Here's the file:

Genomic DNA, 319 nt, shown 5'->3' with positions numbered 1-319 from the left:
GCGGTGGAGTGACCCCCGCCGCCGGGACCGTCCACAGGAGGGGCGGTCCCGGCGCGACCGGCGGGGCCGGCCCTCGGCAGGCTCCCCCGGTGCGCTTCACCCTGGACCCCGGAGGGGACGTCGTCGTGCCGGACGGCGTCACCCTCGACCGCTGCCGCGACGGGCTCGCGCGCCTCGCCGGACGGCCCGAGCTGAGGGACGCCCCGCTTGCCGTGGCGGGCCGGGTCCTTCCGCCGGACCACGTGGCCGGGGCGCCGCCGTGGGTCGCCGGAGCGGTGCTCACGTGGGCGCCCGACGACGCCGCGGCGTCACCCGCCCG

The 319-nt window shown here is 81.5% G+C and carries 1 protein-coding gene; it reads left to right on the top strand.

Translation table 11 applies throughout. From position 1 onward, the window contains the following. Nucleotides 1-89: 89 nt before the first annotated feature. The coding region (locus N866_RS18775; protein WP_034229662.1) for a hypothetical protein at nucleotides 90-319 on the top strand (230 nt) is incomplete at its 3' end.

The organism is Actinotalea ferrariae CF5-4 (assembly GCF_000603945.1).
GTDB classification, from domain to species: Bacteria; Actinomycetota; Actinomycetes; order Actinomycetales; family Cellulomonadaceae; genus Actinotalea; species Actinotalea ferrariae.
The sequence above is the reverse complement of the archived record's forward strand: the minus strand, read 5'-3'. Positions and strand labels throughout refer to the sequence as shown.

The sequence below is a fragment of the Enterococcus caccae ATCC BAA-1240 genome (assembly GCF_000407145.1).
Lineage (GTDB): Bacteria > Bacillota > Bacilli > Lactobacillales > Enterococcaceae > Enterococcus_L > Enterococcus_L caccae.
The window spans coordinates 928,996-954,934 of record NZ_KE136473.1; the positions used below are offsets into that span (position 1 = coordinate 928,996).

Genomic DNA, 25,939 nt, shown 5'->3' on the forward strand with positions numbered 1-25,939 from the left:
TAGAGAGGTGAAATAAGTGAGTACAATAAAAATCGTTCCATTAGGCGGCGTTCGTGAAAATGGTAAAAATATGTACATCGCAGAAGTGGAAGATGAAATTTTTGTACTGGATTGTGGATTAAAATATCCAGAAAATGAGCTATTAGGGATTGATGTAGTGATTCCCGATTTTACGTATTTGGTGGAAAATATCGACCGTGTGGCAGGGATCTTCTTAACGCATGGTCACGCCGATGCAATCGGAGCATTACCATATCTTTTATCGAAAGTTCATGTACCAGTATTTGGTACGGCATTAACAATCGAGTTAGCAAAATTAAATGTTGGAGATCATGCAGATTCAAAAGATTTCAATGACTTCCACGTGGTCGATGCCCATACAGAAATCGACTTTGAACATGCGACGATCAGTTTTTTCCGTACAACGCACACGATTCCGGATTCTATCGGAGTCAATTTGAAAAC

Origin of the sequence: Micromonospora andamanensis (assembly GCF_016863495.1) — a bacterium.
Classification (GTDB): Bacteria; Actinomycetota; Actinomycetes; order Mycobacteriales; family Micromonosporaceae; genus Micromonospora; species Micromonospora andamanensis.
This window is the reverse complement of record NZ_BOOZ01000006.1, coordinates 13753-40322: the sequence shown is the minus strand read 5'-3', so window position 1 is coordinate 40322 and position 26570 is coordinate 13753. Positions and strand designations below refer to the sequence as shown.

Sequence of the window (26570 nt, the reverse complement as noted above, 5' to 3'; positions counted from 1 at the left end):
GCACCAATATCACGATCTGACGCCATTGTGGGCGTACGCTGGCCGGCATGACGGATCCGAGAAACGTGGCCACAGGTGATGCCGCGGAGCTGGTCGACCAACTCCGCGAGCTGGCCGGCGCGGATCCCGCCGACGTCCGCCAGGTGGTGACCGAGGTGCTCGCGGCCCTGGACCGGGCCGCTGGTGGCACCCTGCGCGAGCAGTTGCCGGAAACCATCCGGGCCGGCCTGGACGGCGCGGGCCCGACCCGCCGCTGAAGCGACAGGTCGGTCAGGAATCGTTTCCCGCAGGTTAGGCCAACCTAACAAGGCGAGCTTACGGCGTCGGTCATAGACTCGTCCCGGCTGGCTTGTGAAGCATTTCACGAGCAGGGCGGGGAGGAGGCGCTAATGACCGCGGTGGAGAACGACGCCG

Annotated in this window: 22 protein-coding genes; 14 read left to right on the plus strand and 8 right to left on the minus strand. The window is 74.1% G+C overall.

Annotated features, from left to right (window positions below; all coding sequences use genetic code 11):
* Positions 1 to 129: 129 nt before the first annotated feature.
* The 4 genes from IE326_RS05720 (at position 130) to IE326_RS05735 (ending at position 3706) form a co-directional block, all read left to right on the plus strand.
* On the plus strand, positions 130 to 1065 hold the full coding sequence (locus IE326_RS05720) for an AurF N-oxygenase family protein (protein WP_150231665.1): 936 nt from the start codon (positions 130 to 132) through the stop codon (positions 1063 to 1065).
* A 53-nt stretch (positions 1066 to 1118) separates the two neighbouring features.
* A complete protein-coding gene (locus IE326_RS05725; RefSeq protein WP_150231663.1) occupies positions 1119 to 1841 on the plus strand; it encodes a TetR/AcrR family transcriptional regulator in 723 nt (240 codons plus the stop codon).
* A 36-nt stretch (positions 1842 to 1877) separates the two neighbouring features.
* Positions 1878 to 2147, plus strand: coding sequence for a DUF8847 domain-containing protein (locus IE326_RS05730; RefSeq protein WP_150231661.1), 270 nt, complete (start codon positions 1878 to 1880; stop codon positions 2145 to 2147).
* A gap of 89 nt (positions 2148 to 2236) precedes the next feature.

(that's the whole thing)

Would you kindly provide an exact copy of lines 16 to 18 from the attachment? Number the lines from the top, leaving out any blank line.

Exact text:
Sequence of the window (26570 nt, the reverse complement as noted above, 5' to 3'; positions counted from 1 at the left end):
GCACCAATATCACGATCTGACGCCATTGTGGGCGTACGCTGGCCGGCATGACGGATCCGAGAAACGTGGCCACAGGTGATGCCGCGGAGCTGGTCGACCAACTCCGCGAGCTGGCCGGCGCGGATCCCGCCGACGTCCGCCAGGTGGTGACCGAGGTGCTCGCGGCCCTGGACCGGGCCGCTGGTGGCACCCTGCGCGAGCAGTTGCCGGAAACCATCCGGGCCGGCCTGGACGGCGCGGGCCCGACCCGCCGCTGAAGCGACAGGTCGGTCAGGAATCGTTTCCCGCAGGTTAGGCCAACCTAACAAGGCGAGCTTACGGCGTCGGTCATAGACTCGTCCCGGCTGGCTTGTGAAGCATTTCACGAGCAGGGCGGGGAGGAGGCGCTAATGACCGCGGTGGAGAACGACGCCG

Annotated in this window: 22 protein-coding genes; 14 read left to right on the plus strand and 8 right to left on the minus strand. The window is 74.1% G+C overall.